Spring 2016

Living Both / And

Three (or Four) Are Better Than One

How pastoral teams are sweetening the journey

by Jennifer M. Kvamme

What do you get when you join a nurse anesthetist, network security analyst and director of a software company with a passion for shepherding God’s church? For Salina Street Church in East Austin, Texas, the result is a pastoral team with complementary strengths, busy lives and a joy in equipping their church.

Salina Street Church is pastored by a team of three men: Jon Hurley, Jeff Ronk and Taylor Wagen. For eight years, each has worked a full-time secular job and volunteered his spare time (without pay) to pastor the church. There’s no senior pastor; instead, the three men oversee teams responsible for different ministry areas and rotate preaching on Sundays. With no building of its own, no salaries to pay and minimal programming, the church is free to devote more resources to global missions and the local community.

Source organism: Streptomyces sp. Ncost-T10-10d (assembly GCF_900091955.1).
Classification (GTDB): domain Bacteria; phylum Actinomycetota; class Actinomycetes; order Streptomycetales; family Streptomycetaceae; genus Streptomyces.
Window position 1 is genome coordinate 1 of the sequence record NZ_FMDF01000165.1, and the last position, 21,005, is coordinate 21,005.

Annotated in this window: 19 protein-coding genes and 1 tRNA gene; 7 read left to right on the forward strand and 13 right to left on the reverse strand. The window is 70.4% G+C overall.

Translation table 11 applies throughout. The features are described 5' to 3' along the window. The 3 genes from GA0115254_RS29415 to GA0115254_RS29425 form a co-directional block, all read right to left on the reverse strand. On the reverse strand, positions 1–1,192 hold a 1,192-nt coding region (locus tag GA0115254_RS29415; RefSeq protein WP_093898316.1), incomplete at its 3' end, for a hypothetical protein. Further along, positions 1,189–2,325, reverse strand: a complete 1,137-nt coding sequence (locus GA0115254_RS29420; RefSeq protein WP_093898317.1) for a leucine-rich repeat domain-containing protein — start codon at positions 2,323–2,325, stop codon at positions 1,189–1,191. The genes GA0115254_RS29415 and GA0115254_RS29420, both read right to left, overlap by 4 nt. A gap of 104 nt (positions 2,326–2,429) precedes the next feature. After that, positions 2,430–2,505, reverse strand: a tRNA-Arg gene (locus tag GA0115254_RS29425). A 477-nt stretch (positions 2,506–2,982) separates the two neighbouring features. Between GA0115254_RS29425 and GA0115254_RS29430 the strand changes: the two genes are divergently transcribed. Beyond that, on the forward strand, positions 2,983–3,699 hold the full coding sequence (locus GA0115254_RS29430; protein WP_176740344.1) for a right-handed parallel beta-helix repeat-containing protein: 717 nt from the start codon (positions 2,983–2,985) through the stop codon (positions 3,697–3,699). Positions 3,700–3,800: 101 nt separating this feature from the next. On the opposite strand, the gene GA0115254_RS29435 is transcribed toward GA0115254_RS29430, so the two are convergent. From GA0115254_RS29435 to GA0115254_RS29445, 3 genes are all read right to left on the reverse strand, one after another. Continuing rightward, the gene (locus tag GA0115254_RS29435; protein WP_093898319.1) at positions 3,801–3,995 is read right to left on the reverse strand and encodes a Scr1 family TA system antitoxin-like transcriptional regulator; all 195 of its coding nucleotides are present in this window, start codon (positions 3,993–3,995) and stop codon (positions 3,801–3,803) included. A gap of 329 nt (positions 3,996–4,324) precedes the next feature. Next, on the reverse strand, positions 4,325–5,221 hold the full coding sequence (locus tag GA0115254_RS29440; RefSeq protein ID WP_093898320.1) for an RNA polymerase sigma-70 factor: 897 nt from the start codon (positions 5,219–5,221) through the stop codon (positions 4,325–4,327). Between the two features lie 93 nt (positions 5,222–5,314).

Bivocational teams are effective at equipping the church, freeing up funds for missions and empowering pastors in their gifts.

Redemption Church in Wichita, Kansas, is trying a similar model. The church just replanted a year ago, with Caleb Hastings as solo bivocational pastor. However, the church has since added three other bivocational pastor-elders who, based on their spiritual gifts, focus on equipping the church to do ministry. Redemption’s vision is to continue raising up pastor-elders until there is a surplus of leadership with which to plant a new church—without needing to fundraise for salaries.